When thinking about the issues that Madison has confronted over the past four years the most contentious one was obviously the Edgewater construction project. While Madison Mayor Dave Cieslewicz championed the cause, I found the proposed development a potential eyesore. More than the size and scope of the project itself, I was frustrated how the committee process was undermined in an attempt to get the project finalized.
I made my views known in strong but reasoned tones on this blog, and considered myself open to be swayed by a challenger against Dave Cieslewicz for this year’s election. I based that desire almost exclusively over the Edgewater matter.
So it might seem strange then for me to write an endorsement for Dave Cieslewicz, and urge my fellow citizens of Madison to cast a ballot for him on April 5th.
Why the change of heart?
Let me state first of all that it has nothing to do with Paul Soglin. Madison is fortunate to have the opportunity to have two formidable thinkers and doers competing to be our mayor. Some cities do not get to have even one enlightened candidate. So no matter the outcome, Madison will be a winner.
The reason for my endorsement has to do with the nature of the job that confronts any person who sits in the Mayor’s Office, and the type of character that Dave Cieslewicz has demonstrated over the years.
My endorsement is also a reminder to myself that I need to be more mindful over the complexity of the issues that faces those who make the decisions about where we go as a city.
Last fall I witnessed concern from a neighborhood association over a major proposed street construction project. Not for the first time there was a vote from the association to delay the project. It bothered me that a small group of earnest people would think they had the sway to undo a project that impacts the transportation needs of Madison, while debating how to make the project more ‘green’.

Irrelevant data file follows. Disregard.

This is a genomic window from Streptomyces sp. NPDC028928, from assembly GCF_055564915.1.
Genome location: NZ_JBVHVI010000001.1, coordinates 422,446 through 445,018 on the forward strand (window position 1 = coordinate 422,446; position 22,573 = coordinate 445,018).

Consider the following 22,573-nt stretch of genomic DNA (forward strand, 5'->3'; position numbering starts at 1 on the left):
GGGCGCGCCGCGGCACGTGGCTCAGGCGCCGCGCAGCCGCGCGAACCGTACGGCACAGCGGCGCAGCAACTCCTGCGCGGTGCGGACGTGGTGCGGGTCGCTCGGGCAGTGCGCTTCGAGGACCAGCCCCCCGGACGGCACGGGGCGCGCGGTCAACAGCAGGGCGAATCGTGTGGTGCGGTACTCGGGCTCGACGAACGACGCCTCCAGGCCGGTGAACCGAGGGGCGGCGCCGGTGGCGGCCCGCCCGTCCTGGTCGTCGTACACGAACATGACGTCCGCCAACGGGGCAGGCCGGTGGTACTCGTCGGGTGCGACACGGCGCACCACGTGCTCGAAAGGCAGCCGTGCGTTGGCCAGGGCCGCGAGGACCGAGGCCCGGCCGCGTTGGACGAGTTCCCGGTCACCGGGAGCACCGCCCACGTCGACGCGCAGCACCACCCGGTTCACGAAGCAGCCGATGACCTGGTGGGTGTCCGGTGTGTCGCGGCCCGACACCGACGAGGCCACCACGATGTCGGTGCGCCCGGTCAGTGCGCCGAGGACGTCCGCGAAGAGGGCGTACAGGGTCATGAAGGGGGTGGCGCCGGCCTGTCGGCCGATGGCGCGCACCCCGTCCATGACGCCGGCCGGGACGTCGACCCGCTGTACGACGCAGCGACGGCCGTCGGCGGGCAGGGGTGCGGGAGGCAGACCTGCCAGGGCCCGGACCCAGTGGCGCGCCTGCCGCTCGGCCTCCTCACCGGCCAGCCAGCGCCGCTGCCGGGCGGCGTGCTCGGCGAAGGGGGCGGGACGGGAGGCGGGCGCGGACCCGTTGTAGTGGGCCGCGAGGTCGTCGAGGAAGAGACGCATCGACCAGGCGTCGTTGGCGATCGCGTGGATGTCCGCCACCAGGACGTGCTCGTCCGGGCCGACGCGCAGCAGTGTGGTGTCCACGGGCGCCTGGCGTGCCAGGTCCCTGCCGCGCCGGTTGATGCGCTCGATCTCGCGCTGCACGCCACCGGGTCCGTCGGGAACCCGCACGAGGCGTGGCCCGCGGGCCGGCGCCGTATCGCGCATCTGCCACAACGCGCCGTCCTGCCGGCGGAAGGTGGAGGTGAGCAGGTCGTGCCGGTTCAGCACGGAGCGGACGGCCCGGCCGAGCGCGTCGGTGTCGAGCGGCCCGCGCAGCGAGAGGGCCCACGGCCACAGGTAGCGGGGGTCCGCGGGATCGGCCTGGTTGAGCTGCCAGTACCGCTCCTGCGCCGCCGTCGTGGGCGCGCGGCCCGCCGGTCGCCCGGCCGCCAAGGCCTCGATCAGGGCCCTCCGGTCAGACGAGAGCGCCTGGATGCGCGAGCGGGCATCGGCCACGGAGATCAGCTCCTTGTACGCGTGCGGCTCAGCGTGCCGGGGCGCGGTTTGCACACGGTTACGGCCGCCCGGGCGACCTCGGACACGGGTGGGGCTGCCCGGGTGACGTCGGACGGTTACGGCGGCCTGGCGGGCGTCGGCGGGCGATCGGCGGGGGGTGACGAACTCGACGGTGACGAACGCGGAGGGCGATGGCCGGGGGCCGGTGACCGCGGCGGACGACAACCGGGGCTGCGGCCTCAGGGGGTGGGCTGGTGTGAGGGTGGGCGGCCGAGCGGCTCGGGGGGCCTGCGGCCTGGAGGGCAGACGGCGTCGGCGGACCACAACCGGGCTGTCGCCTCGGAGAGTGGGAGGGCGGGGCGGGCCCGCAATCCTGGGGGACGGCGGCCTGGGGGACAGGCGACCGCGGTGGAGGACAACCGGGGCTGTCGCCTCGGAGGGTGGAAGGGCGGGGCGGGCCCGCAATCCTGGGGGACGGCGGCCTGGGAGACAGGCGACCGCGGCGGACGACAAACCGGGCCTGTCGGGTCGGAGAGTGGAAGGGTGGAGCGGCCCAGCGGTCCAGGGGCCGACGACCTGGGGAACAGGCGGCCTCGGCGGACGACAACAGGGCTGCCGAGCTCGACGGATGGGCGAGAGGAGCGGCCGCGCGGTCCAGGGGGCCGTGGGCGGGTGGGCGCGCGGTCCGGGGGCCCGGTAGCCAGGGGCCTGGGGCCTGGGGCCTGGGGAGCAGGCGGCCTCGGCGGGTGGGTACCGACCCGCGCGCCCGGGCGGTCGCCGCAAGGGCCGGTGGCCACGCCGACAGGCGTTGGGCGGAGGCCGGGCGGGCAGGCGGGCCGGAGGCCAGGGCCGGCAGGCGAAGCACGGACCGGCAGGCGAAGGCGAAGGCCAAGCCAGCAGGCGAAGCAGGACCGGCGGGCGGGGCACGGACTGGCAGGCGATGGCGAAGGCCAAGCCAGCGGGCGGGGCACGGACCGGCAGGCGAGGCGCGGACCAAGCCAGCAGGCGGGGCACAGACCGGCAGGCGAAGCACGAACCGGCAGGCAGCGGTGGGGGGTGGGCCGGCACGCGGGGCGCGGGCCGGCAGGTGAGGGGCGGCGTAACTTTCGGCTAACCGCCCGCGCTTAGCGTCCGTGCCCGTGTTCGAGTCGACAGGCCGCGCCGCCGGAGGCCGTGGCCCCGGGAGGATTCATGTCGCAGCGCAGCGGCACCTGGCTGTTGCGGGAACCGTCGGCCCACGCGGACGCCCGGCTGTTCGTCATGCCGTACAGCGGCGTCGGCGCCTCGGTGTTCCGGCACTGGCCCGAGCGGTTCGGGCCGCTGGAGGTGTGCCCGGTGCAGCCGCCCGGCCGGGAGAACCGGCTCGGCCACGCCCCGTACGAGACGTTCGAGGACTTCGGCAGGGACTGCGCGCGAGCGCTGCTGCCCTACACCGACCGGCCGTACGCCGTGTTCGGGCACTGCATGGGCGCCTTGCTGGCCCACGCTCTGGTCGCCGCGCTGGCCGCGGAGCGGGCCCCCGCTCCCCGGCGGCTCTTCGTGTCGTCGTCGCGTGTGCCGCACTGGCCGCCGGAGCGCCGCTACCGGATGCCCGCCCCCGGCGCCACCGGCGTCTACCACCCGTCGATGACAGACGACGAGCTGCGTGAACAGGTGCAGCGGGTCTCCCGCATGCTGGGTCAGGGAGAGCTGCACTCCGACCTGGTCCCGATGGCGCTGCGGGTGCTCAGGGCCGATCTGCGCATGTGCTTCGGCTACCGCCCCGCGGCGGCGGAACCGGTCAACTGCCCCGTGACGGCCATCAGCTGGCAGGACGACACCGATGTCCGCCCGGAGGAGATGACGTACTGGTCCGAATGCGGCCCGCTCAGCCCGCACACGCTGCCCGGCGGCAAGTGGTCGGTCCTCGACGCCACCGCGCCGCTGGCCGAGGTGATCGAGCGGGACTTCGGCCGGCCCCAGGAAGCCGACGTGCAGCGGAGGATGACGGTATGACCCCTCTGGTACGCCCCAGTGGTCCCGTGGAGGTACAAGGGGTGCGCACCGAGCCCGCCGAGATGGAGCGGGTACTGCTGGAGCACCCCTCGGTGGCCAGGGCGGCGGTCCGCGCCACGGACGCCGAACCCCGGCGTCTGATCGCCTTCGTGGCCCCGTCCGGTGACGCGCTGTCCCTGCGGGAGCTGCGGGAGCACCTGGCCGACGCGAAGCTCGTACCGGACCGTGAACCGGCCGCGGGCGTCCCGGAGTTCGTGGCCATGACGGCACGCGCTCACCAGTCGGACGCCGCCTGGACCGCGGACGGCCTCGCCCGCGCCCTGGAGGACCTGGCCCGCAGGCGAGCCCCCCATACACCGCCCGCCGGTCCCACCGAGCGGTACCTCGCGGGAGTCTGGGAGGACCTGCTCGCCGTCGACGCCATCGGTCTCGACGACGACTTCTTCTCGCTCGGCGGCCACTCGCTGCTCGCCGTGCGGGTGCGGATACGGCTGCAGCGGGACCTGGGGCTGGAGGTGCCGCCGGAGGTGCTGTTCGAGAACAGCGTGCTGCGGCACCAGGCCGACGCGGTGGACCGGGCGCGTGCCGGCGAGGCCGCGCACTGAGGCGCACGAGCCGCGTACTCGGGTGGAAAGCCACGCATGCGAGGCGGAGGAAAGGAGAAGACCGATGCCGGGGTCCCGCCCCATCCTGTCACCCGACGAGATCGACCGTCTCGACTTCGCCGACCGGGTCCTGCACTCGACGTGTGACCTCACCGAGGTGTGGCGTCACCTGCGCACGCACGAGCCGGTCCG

Do not get me wrong. I applaud wise use of space and more environmentally friendly initiatives, but too often in Madison we forget there is a time to plant, and a time to sow.
We can all applaud that Madison neighborhoods have the right to weigh in on city issues, thereby insuring the places we call home represent our values. That is a sign that Madison understands good citizenship. But there comes a time when continually stopping projects, or choking off forward movement only serves to undermine this city.
It is that larger issue that I have been thinking about for months which underscores my vote for Dave Cieslewicz on April 5th.
Madison has been trying to determine the best way to move forward with some big ideas and projects. Through it all we correctly ask, “What is good growth?” and “How does the process of granting projects help or hinder the city?”
With all that in mind I thought of my sometimes blunt talk on my blog towards Mayor Cieslewicz, and the big city projects that he strives to complete. If I am frustrated with obstructionists in my neighborhood over a street project, what must it be like for the Mayor Cieslewicz to deal with a whole city of them?
In spite of my criticism, Dave Cieslewicz has remained a gentlemen, and even offered a couple nice replies to my notes over the years. I give him credit for that in this time of fever-pitched rhetoric in the political trenches.
I also applaud Dave Cieslewicz’s ‘ownership’ of the plowing/salting debate that took place in the famed winter storm several years ago that snarled Madison traffic. It is not easy to own up to mistakes, or take the responsibility when things go south. I was impressed with the mayor’s style during the fallout from that storm, and feel that it underscores what we all know about him.
Through it all “Mayor Dave” has worked hard, and made us think about the future of this great city.
As such, I am most proud to cast my vote for his relection.